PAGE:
EGX2017: BFF or Die

EGX2017: BFF or Die

One of my favourite things about going to a big gaming convention is getting to play lots of indie games with their creators. Playing a game with a PR person watching over your back is one thing, playing it alongside one of the creative minds behind it is another. Sometimes you squirm because you mess up and you can see that they’re watching to see how you respond, but most of the time they’re just trying to encourage you or are talking passionately about their game. On the Saturday morning of EGX, I had one of these experiences. While passing through the Rezzed section (the collection of indie games at the convention), I came across a game called BFF of Die. It was being shown by the game’s designer/developer, who introduced me to his creation and played as my couch co-op partner.

The game is a 2-4 player co-op puzzle game where you play as time-traveling aliens. The aim of the game is pretty straightforward. You need to collect all the orbs on the map and then meet up with your partner to high five. It’s through the power of the high five that you can travel through time (how else did you think they would do it). Apparently, plans are afoot for the aliens to visit medieval times, modern-day London, and the future. However, the demo that was shown at EGX just featured ancient Egypt but still gave a good taste of what can be expected in the full game.

The beginning all the levels were pitch black except for a small hub area at the bottom of the screen. The idea was that one person would sit in the hub and activate a searchlight that allowed the other player to wander around the map collecting all the orbs. Your objectives are located in simplistic mazes (well they start off that way) meaning that if your friend doesn’t shine the spotlight in your direction, you can’t see where you’re going, and you can get stuck.

After completing a couple of simple levels, they gradually became more complicated. The first thing to be added was floor buttons that unlocked gates allowing you to access the orbs. The next things to be added were enemies. With these levels being set in Ancient Egypt these foes took the form of Mummies. With an element of danger added, you’re more reliant on your friend lighting your way than ever before. Your character can run ever so slightly faster than the Mummies, but without proper lighting, it’s quite easy to get stuck in a dead end.

Now feeling quite comfortable using the spotlight, a new gadget was added, a crane. This new tool allowed my partner to lift my alien up and allow me to gain access to closed off areas. We still had use of the spotlight, but you can’t use both gadgets at the same time. There is a small light on the end of the crane that illuminates a small area where you are lifting, but that’s all. My partner then went on to show me how the crane was not just for moving my character around but could also be used to move the Mummies around. It’s at this point that the game really starts to get devious and tax your brain.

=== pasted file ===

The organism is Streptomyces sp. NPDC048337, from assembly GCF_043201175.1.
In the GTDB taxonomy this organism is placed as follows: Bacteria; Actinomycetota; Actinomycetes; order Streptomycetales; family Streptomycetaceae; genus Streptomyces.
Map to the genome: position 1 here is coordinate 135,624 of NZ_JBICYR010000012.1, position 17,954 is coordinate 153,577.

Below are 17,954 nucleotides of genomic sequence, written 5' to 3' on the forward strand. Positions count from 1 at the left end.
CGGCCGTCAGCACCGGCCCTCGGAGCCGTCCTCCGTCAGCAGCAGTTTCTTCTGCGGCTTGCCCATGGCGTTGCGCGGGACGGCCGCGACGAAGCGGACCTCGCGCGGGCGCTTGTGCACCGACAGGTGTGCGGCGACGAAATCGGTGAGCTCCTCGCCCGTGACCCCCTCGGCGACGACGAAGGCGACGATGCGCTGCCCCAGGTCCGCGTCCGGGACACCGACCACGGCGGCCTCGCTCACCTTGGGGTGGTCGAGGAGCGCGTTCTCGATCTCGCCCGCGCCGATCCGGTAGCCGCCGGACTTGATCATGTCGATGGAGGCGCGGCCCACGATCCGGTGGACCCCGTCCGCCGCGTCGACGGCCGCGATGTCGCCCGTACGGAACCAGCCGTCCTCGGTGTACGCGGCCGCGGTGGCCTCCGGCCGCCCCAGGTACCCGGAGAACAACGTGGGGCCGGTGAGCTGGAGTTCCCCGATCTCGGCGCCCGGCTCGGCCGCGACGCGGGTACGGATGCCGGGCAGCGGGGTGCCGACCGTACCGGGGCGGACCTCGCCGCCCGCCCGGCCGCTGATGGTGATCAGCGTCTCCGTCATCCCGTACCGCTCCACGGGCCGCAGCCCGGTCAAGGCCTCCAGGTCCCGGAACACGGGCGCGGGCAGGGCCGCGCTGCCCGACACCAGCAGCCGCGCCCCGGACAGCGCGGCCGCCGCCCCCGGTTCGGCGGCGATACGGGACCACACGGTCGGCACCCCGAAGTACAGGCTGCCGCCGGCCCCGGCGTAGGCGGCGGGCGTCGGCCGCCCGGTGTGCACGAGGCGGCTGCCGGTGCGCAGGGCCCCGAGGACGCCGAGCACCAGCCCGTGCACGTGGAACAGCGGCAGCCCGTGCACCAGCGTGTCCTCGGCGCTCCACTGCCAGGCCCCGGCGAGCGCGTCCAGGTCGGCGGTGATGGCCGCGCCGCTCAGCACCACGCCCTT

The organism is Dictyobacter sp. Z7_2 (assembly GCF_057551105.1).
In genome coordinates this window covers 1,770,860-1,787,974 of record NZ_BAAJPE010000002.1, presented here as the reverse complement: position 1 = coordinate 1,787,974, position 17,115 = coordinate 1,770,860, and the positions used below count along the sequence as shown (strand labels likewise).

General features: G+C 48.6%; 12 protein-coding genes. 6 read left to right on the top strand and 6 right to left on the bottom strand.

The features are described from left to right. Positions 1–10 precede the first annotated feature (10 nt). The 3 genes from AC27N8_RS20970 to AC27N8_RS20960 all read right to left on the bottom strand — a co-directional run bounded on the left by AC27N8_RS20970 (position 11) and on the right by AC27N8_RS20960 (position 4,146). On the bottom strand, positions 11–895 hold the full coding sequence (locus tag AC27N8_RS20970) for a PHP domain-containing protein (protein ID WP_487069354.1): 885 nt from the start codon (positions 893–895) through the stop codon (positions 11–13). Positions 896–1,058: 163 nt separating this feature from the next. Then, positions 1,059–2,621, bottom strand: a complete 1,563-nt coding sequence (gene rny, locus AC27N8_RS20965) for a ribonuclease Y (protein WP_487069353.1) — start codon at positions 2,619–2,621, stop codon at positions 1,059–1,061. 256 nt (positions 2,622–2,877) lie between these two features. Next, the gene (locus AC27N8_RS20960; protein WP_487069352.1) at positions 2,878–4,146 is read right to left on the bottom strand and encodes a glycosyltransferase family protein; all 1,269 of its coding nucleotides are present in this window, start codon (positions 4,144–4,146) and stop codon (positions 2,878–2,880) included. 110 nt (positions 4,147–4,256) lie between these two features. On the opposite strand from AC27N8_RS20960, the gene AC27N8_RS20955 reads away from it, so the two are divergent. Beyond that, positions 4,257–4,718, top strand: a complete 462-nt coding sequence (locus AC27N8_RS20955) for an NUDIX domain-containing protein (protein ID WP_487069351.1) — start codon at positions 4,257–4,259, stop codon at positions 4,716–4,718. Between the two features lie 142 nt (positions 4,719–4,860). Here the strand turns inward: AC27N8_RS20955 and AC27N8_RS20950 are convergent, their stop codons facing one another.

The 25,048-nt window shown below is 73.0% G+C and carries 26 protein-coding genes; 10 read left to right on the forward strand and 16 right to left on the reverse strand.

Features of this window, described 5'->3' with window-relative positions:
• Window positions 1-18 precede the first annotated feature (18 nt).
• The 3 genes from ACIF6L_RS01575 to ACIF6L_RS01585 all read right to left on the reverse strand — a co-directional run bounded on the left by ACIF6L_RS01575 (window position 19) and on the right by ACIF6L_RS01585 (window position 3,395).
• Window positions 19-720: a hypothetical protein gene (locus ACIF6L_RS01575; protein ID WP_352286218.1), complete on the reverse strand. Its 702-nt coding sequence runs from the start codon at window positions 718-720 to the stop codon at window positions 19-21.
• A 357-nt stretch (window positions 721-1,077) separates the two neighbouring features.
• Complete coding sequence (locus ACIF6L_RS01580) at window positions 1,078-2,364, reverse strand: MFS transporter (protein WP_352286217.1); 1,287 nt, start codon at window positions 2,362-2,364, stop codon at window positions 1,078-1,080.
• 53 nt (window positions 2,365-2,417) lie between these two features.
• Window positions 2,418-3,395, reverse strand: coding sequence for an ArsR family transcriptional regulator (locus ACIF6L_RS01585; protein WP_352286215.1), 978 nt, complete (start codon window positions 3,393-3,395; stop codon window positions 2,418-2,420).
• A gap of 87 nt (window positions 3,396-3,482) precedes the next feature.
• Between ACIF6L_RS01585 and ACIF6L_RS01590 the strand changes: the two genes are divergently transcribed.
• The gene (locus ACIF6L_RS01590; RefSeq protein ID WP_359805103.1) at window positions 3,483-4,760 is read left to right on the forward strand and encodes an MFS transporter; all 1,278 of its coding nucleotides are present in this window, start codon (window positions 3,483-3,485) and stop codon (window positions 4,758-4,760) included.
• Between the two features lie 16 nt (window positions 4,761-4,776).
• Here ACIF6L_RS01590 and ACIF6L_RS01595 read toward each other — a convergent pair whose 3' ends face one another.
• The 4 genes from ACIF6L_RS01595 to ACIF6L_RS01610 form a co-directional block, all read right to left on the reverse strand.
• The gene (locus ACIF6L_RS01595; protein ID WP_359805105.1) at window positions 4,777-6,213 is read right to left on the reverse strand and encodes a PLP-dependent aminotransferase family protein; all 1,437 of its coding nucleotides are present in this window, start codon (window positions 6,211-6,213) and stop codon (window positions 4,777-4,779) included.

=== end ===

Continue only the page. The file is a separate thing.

I also got to briefly see another ability that ‘zapped’ an enemy and they were then drawn to a specific point on the map. This was useful for not only clearing the way for your friend but also to get them to walk over buttons and open up areas. There was also another button which when activated released a gas that killed everyone on the map, so beware of that in the full game!

BFF of Die is still in development but shows a lot of promise through a simple idea done well. The level design is fiendish, devious, and imaginative. The graphics are on the basic side of things but ‘shine’ through (see what I did there) with some great lighting effects, brilliant art direction, and innate sense of charm that it oozed throughout my time with the game. While it was shown on a PC, this is a game calling out to be played on a console with your friends beside you on the sofa (the developer would love to port to console but is currently focusing on finishing the game). I for one can’t wait to spend some more time with these time-traveling aliens, just don’t leave me hanging, waiting for that high five for too long.

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